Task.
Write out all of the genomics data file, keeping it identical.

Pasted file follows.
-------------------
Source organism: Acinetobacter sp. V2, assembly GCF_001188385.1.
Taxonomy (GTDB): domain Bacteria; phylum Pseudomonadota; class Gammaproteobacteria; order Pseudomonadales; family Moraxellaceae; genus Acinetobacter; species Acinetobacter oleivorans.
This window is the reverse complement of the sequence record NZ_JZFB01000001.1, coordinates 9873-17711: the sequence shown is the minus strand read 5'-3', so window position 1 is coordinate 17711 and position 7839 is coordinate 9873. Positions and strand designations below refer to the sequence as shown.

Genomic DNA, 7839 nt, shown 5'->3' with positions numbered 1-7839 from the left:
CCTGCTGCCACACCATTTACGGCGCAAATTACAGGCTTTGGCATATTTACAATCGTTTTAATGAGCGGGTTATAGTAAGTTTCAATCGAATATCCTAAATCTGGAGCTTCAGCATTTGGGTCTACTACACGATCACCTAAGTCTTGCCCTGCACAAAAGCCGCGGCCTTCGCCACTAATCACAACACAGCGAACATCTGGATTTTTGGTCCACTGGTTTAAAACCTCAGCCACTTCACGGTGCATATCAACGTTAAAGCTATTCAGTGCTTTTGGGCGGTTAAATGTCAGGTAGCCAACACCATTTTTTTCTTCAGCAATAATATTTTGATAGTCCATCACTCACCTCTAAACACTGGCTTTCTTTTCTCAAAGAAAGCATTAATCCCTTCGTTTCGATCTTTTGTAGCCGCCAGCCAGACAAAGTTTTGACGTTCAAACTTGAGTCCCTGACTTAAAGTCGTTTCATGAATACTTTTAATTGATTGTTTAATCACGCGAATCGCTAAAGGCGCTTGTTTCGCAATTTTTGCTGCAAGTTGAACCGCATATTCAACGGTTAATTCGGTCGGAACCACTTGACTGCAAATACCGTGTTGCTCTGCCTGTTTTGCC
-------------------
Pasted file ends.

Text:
Source organism: Acinetobacter sp. V2, assembly GCF_001188385.1.
Taxonomy (GTDB): domain Bacteria; phylum Pseudomonadota; class Gammaproteobacteria; order Pseudomonadales; family Moraxellaceae; genus Acinetobacter; species Acinetobacter oleivorans.
This window is the reverse complement of the sequence record NZ_JZFB01000001.1, coordinates 9873-17711: the sequence shown is the minus strand read 5'-3', so window position 1 is coordinate 17711 and position 7839 is coordinate 9873. Positions and strand designations below refer to the sequence as shown.

Genomic DNA, 7839 nt, shown 5'->3' with positions numbered 1-7839 from the left:
CCTGCTGCCACACCATTTACGGCGCAAATTACAGGCTTTGGCATATTTACAATCGTTTTAATGAGCGGGTTATAGTAAGTTTCAATCGAATATCCTAAATCTGGAGCTTCAGCATTTGGGTCTACTACACGATCACCTAAGTCTTGCCCTGCACAAAAGCCGCGGCCTTCGCCACTAATCACAACACAGCGAACATCTGGATTTTTGGTCCACTGGTTTAAAACCTCAGCCACTTCACGGTGCATATCAACGTTAAAGCTATTCAGTGCTTTTGGGCGGTTAAATGTCAGGTAGCCAACACCATTTTTTTCTTCAGCAATAATATTTTGATAGTCCATCACTCACCTCTAAACACTGGCTTTCTTTTCTCAAAGAAAGCATTAATCCCTTCGTTTCGATCTTTTGTAGCCGCCAGCCAGACAAAGTTTTGACGTTCAAACTTGAGTCCCTGACTTAAAGTCGTTTCATGAATACTTTTAATTGATTGTTTAATCACGCGAATCGCTAAAGGCGCTTGTTTCGCAATTTTTGCTGCAAGTTGAACCGCATATTCAACGGTTAATTCGGTCGGAACCACTTGACTGCAAATACCGTGTTGCTCTGCCTGTTTTGCC